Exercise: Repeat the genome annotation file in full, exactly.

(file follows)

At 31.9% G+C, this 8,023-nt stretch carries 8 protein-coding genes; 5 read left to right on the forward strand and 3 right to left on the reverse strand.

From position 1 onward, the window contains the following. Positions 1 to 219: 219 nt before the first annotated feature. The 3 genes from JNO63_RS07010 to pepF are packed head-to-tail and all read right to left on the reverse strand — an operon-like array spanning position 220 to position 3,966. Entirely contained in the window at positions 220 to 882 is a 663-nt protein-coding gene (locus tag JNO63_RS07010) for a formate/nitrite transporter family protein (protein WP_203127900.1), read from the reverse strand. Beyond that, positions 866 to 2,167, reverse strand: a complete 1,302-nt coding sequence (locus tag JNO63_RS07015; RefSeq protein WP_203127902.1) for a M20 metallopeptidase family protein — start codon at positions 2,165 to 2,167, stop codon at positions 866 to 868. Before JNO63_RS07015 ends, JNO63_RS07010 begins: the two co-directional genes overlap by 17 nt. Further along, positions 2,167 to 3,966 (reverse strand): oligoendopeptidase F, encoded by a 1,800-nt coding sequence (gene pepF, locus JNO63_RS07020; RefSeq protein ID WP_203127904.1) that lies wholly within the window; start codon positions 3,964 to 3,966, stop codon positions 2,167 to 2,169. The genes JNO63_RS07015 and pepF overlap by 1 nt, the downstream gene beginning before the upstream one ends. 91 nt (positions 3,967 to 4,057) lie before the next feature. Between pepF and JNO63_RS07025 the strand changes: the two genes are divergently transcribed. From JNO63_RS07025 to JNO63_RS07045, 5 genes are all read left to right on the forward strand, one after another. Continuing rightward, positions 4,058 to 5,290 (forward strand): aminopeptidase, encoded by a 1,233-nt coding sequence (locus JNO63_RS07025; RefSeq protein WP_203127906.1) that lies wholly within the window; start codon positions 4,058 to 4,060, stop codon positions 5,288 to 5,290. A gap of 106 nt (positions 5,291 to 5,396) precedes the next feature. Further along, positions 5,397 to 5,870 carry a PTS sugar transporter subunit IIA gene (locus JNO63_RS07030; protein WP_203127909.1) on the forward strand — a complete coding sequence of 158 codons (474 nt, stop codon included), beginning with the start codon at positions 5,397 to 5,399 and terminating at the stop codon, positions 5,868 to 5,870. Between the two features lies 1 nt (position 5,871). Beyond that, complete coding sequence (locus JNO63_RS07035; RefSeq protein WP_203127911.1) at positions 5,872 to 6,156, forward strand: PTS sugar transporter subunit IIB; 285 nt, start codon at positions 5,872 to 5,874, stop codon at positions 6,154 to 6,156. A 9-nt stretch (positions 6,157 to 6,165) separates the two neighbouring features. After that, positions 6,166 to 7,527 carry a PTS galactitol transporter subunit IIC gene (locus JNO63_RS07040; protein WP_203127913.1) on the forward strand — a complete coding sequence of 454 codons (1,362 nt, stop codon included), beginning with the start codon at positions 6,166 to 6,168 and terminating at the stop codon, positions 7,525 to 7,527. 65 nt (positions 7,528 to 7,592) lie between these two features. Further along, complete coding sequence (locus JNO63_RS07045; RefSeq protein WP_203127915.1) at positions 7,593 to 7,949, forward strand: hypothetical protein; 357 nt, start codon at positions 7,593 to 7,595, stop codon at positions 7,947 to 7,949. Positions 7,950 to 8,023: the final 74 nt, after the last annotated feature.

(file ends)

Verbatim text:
At 31.9% G+C, this 8,023-nt stretch carries 8 protein-coding genes; 5 read left to right on the forward strand and 3 right to left on the reverse strand.

From position 1 onward, the window contains the following. Positions 1 to 219: 219 nt before the first annotated feature. The 3 genes from JNO63_RS07010 to pepF are packed head-to-tail and all read right to left on the reverse strand — an operon-like array spanning position 220 to position 3,966. Entirely contained in the window at positions 220 to 882 is a 663-nt protein-coding gene (locus tag JNO63_RS07010) for a formate/nitrite transporter family protein (protein WP_203127900.1), read from the reverse strand. Beyond that, positions 866 to 2,167, reverse strand: a complete 1,302-nt coding sequence (locus tag JNO63_RS07015; RefSeq protein WP_203127902.1) for a M20 metallopeptidase family protein — start codon at positions 2,165 to 2,167, stop codon at positions 866 to 868. Before JNO63_RS07015 ends, JNO63_RS07010 begins: the two co-directional genes overlap by 17 nt. Further along, positions 2,167 to 3,966 (reverse strand): oligoendopeptidase F, encoded by a 1,800-nt coding sequence (gene pepF, locus JNO63_RS07020; RefSeq protein ID WP_203127904.1) that lies wholly within the window; start codon positions 3,964 to 3,966, stop codon positions 2,167 to 2,169. The genes JNO63_RS07015 and pepF overlap by 1 nt, the downstream gene beginning before the upstream one ends. 91 nt (positions 3,967 to 4,057) lie before the next feature. Between pepF and JNO63_RS07025 the strand changes: the two genes are divergently transcribed. From JNO63_RS07025 to JNO63_RS07045, 5 genes are all read left to right on the forward strand, one after another. Continuing rightward, positions 4,058 to 5,290 (forward strand): aminopeptidase, encoded by a 1,233-nt coding sequence (locus JNO63_RS07025; RefSeq protein WP_203127906.1) that lies wholly within the window; start codon positions 4,058 to 4,060, stop codon positions 5,288 to 5,290. A gap of 106 nt (positions 5,291 to 5,396) precedes the next feature. Further along, positions 5,397 to 5,870 carry a PTS sugar transporter subunit IIA gene (locus JNO63_RS07030; protein WP_203127909.1) on the forward strand — a complete coding sequence of 158 codons (474 nt, stop codon included), beginning with the start codon at positions 5,397 to 5,399 and terminating at the stop codon, positions 5,868 to 5,870. Between the two features lies 1 nt (position 5,871). Beyond that, complete coding sequence (locus JNO63_RS07035; RefSeq protein WP_203127911.1) at positions 5,872 to 6,156, forward strand: PTS sugar transporter subunit IIB; 285 nt, start codon at positions 5,872 to 5,874, stop codon at positions 6,154 to 6,156. A 9-nt stretch (positions 6,157 to 6,165) separates the two neighbouring features. After that, positions 6,166 to 7,527 carry a PTS galactitol transporter subunit IIC gene (locus JNO63_RS07040; protein WP_203127913.1) on the forward strand — a complete coding sequence of 454 codons (1,362 nt, stop codon included), beginning with the start codon at positions 6,166 to 6,168 and terminating at the stop codon, positions 7,525 to 7,527. 65 nt (positions 7,528 to 7,592) lie between these two features. Further along, complete coding sequence (locus JNO63_RS07045; RefSeq protein WP_203127915.1) at positions 7,593 to 7,949, forward strand: hypothetical protein; 357 nt, start codon at positions 7,593 to 7,595, stop codon at positions 7,947 to 7,949. Positions 7,950 to 8,023: the final 74 nt, after the last annotated feature.